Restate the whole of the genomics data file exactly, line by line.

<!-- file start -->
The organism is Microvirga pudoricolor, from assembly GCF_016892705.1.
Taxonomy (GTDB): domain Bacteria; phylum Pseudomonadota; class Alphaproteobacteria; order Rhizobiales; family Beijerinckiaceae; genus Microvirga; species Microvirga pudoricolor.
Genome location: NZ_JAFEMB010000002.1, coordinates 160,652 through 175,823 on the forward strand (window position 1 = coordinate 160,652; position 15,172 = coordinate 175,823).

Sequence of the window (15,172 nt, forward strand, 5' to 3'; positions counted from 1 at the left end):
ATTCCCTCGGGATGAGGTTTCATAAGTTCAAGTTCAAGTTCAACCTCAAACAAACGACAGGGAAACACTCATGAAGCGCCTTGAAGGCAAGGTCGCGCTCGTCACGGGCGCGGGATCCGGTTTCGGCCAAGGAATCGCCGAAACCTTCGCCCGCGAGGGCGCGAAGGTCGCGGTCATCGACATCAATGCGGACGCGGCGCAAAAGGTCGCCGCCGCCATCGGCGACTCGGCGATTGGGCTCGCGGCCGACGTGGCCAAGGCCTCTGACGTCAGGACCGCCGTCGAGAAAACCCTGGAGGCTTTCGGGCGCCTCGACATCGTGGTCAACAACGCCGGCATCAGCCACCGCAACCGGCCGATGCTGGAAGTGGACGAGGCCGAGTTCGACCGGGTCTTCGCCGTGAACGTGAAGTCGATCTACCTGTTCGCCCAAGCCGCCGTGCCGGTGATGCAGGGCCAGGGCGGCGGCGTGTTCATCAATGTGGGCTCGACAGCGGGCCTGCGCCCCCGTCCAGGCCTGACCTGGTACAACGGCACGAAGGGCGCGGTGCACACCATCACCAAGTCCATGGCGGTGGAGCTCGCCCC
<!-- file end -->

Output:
The organism is Microvirga pudoricolor, from assembly GCF_016892705.1.
Taxonomy (GTDB): domain Bacteria; phylum Pseudomonadota; class Alphaproteobacteria; order Rhizobiales; family Beijerinckiaceae; genus Microvirga; species Microvirga pudoricolor.
Genome location: NZ_JAFEMB010000002.1, coordinates 160,652 through 175,823 on the forward strand (window position 1 = coordinate 160,652; position 15,172 = coordinate 175,823).

Sequence of the window (15,172 nt, forward strand, 5' to 3'; positions counted from 1 at the left end):
ATTCCCTCGGGATGAGGTTTCATAAGTTCAAGTTCAAGTTCAACCTCAAACAAACGACAGGGAAACACTCATGAAGCGCCTTGAAGGCAAGGTCGCGCTCGTCACGGGCGCGGGATCCGGTTTCGGCCAAGGAATCGCCGAAACCTTCGCCCGCGAGGGCGCGAAGGTCGCGGTCATCGACATCAATGCGGACGCGGCGCAAAAGGTCGCCGCCGCCATCGGCGACTCGGCGATTGGGCTCGCGGCCGACGTGGCCAAGGCCTCTGACGTCAGGACCGCCGTCGAGAAAACCCTGGAGGCTTTCGGGCGCCTCGACATCGTGGTCAACAACGCCGGCATCAGCCACCGCAACCGGCCGATGCTGGAAGTGGACGAGGCCGAGTTCGACCGGGTCTTCGCCGTGAACGTGAAGTCGATCTACCTGTTCGCCCAAGCCGCCGTGCCGGTGATGCAGGGCCAGGGCGGCGGCGTGTTCATCAATGTGGGCTCGACAGCGGGCCTGCGCCCCCGTCCAGGCCTGACCTGGTACAACGGCACGAAGGGCGCGGTGCACACCATCACCAAGTCCATGGCGGTGGAGCTCGCCCC